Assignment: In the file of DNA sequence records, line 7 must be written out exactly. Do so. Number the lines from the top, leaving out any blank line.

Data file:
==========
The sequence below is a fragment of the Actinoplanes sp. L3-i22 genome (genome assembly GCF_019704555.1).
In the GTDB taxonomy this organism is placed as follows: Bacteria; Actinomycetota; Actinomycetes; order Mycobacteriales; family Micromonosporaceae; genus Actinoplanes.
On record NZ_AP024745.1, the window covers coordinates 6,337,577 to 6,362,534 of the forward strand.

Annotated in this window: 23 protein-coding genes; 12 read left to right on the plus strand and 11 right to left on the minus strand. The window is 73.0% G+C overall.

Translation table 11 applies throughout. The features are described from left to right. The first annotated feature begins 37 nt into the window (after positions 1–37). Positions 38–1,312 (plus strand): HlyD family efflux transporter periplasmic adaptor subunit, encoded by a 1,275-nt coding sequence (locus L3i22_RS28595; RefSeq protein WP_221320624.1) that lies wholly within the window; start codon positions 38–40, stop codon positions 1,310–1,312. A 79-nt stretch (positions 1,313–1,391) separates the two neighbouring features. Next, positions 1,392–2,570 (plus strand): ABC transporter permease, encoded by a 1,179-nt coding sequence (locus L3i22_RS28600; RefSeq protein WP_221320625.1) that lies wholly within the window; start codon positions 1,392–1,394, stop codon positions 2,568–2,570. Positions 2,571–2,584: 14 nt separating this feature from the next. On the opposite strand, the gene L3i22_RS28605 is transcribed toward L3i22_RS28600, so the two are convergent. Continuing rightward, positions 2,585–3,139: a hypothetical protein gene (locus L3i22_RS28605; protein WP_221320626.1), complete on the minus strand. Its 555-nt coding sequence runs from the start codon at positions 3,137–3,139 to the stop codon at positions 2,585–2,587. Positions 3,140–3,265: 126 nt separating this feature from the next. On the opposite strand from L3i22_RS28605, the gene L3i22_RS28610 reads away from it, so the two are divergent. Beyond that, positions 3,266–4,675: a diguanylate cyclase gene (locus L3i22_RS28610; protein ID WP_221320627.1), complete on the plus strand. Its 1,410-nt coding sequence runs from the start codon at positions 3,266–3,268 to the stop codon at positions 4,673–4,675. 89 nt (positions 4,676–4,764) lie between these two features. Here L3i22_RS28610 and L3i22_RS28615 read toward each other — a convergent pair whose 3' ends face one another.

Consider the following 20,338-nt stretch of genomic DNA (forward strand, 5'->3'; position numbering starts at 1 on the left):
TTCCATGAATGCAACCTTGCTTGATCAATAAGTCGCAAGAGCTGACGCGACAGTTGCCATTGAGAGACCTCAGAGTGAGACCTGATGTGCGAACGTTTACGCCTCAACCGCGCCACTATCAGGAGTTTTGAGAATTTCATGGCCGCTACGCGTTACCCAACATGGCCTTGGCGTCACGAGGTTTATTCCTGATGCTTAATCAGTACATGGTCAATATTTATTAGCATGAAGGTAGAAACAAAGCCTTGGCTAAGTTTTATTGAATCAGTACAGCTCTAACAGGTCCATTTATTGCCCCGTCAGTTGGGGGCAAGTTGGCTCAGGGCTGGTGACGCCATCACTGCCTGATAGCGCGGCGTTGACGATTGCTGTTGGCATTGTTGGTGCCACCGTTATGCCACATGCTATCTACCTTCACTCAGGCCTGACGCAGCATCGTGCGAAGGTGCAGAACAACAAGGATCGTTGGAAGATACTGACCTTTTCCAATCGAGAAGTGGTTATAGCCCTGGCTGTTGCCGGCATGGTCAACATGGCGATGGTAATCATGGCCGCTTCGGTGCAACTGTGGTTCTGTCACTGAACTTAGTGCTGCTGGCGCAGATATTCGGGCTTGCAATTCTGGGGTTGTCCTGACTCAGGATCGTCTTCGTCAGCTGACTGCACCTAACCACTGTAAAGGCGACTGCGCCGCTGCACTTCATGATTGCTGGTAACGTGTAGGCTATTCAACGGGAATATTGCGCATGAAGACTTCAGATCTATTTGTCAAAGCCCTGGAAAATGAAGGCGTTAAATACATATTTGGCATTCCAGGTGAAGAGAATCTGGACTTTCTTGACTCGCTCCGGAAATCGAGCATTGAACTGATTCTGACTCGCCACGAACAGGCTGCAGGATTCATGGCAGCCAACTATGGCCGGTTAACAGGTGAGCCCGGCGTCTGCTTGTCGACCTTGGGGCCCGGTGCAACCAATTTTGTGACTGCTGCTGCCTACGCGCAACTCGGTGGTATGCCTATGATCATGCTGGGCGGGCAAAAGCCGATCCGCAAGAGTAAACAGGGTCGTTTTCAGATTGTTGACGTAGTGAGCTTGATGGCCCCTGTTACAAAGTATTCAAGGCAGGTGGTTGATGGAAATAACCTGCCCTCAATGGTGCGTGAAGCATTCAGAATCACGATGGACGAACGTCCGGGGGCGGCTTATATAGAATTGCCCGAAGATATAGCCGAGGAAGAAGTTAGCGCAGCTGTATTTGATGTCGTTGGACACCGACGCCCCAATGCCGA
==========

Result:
TTCCATGAATGCAACCTTGCTTGATCAATAAGTCGCAAGAGCTGACGCGACAGTTGCCATTGAGAGACCTCAGAGTGAGACCTGATGTGCGAACGTTTACGCCTCAACCGCGCCACTATCAGGAGTTTTGAGAATTTCATGGCCGCTACGCGTTACCCAACATGGCCTTGGCGTCACGAGGTTTATTCCTGATGCTTAATCAGTACATGGTCAATATTTATTAGCATGAAGGTAGAAACAAAGCCTTGGCTAAGTTTTATTGAATCAGTACAGCTCTAACAGGTCCATTTATTGCCCCGTCAGTTGGGGGCAAGTTGGCTCAGGGCTGGTGACGCCATCACTGCCTGATAGCGCGGCGTTGACGATTGCTGTTGGCATTGTTGGTGCCACCGTTATGCCACATGCTATCTACCTTCACTCAGGCCTGACGCAGCATCGTGCGAAGGTGCAGAACAACAAGGATCGTTGGAAGATACTGACCTTTTCCAATCGAGAAGTGGTTATAGCCCTGGCTGTTGCCGGCATGGTCAACATGGCGATGGTAATCATGGCCGCTTCGGTGCAACTGTGGTTCTGTCACTGAACTTAGTGCTGCTGGCGCAGATATTCGGGCTTGCAATTCTGGGGTTGTCCTGACTCAGGATCGTCTTCGTCAGCTGACTGCACCTAACCACTGTAAAGGCGACTGCGCCGCTGCACTTCATGATTGCTGGTAACGTGTAGGCTATTCAACGGGAATATTGCGCATGAAGACTTCAGATCTATTTGTCAAAGCCCTGGAAAATGAAGGCGTTAAATACATATTTGGCATTCCAGGTGAAGAGAATCTGGACTTTCTTGACTCGCTCCGGAAATCGAGCATTGAACTGATTCTGACTCGCCACGAACAGGCTGCAGGATTCATGGCAGCCAACTATGGCCGGTTAACAGGTGAGCCCGGCGTCTGCTTGTCGACCTTGGGGCCCGGTGCAACCAATTTTGTGACTGCTGCTGCCTACGCGCAACTCGGTGGTATGCCTATGATCATGCTGGGCGGGCAAAAGCCGATCCGCAAGAGTAAACAGGGTCGTTTTCAGATTGTTGACGTAGTGAGCTTGATGGCCCCTGTTACAAAGTATTCAAGGCAGGTGGTTGATGGAAATAACCTGCCCTCAATGGTGCGTGAAGCATTCAGAATCACGATGGACGAACGTCCGGGGGCGGCTTATATAGAATTGCCCGAAGATATAGCCGAGGAAGAAGTTAGCGCAGCTGTATTTGATGTCGTTGGACACCGACGCCCCAATGCCGA